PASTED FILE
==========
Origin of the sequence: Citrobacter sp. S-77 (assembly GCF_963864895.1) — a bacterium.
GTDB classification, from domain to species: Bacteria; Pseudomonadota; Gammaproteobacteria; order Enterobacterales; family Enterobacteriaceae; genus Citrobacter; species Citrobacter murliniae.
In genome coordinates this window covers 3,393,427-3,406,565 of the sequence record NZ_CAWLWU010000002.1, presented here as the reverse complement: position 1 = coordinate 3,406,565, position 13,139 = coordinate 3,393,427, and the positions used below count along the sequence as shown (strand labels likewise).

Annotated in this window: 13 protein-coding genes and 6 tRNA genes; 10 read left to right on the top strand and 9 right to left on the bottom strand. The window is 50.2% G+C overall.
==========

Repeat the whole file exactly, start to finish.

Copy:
Origin of the sequence: Citrobacter sp. S-77 (assembly GCF_963864895.1) — a bacterium.
GTDB classification, from domain to species: Bacteria; Pseudomonadota; Gammaproteobacteria; order Enterobacterales; family Enterobacteriaceae; genus Citrobacter; species Citrobacter murliniae.
In genome coordinates this window covers 3,393,427-3,406,565 of the sequence record NZ_CAWLWU010000002.1, presented here as the reverse complement: position 1 = coordinate 3,406,565, position 13,139 = coordinate 3,393,427, and the positions used below count along the sequence as shown (strand labels likewise).

Annotated in this window: 13 protein-coding genes and 6 tRNA genes; 10 read left to right on the top strand and 9 right to left on the bottom strand. The window is 50.2% G+C overall.